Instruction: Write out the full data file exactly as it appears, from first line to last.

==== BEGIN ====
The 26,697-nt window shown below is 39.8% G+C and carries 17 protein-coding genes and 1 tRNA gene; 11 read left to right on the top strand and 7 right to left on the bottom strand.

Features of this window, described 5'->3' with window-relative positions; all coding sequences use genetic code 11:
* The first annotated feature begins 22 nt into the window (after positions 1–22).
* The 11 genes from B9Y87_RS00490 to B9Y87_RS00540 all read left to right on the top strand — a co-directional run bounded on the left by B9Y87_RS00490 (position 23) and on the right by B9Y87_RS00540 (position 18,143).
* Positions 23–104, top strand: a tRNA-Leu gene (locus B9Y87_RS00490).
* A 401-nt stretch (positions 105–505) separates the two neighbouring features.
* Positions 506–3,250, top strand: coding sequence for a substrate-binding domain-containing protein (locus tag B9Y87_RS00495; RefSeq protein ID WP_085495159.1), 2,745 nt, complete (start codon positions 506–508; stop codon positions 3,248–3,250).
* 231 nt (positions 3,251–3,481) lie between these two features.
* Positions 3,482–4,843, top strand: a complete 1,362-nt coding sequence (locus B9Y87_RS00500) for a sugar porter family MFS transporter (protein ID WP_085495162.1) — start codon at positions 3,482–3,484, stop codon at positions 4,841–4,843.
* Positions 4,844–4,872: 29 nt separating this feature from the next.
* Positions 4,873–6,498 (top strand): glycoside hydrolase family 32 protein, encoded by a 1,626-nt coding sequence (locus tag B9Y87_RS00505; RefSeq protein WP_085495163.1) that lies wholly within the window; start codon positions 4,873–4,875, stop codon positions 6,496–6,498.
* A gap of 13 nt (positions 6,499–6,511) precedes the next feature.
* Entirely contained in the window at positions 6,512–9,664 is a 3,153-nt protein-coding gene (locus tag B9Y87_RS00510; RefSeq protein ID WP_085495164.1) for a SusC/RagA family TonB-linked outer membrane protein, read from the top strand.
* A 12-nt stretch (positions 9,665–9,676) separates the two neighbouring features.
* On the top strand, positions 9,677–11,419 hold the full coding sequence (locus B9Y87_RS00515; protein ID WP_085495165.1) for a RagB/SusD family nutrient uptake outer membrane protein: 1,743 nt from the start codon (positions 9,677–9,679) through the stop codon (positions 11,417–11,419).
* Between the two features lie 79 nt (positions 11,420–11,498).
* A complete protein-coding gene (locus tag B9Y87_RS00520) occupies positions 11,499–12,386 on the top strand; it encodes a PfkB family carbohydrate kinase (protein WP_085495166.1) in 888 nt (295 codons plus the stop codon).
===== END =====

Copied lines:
The 26,697-nt window shown below is 39.8% G+C and carries 17 protein-coding genes and 1 tRNA gene; 11 read left to right on the top strand and 7 right to left on the bottom strand.

Features of this window, described 5'->3' with window-relative positions; all coding sequences use genetic code 11:
* The first annotated feature begins 22 nt into the window (after positions 1–22).
* The 11 genes from B9Y87_RS00490 to B9Y87_RS00540 all read left to right on the top strand — a co-directional run bounded on the left by B9Y87_RS00490 (position 23) and on the right by B9Y87_RS00540 (position 18,143).
* Positions 23–104, top strand: a tRNA-Leu gene (locus B9Y87_RS00490).
* A 401-nt stretch (positions 105–505) separates the two neighbouring features.
* Positions 506–3,250, top strand: coding sequence for a substrate-binding domain-containing protein (locus tag B9Y87_RS00495; RefSeq protein ID WP_085495159.1), 2,745 nt, complete (start codon positions 506–508; stop codon positions 3,248–3,250).
* 231 nt (positions 3,251–3,481) lie between these two features.
* Positions 3,482–4,843, top strand: a complete 1,362-nt coding sequence (locus B9Y87_RS00500) for a sugar porter family MFS transporter (protein ID WP_085495162.1) — start codon at positions 3,482–3,484, stop codon at positions 4,841–4,843.
* Positions 4,844–4,872: 29 nt separating this feature from the next.
* Positions 4,873–6,498 (top strand): glycoside hydrolase family 32 protein, encoded by a 1,626-nt coding sequence (locus tag B9Y87_RS00505; RefSeq protein WP_085495163.1) that lies wholly within the window; start codon positions 4,873–4,875, stop codon positions 6,496–6,498.
* A gap of 13 nt (positions 6,499–6,511) precedes the next feature.
* Entirely contained in the window at positions 6,512–9,664 is a 3,153-nt protein-coding gene (locus tag B9Y87_RS00510; RefSeq protein ID WP_085495164.1) for a SusC/RagA family TonB-linked outer membrane protein, read from the top strand.
* A 12-nt stretch (positions 9,665–9,676) separates the two neighbouring features.
* On the top strand, positions 9,677–11,419 hold the full coding sequence (locus B9Y87_RS00515; protein ID WP_085495165.1) for a RagB/SusD family nutrient uptake outer membrane protein: 1,743 nt from the start codon (positions 9,677–9,679) through the stop codon (positions 11,417–11,419).
* Between the two features lie 79 nt (positions 11,420–11,498).
* A complete protein-coding gene (locus tag B9Y87_RS00520) occupies positions 11,499–12,386 on the top strand; it encodes a PfkB family carbohydrate kinase (protein WP_085495166.1) in 888 nt (295 codons plus the stop codon).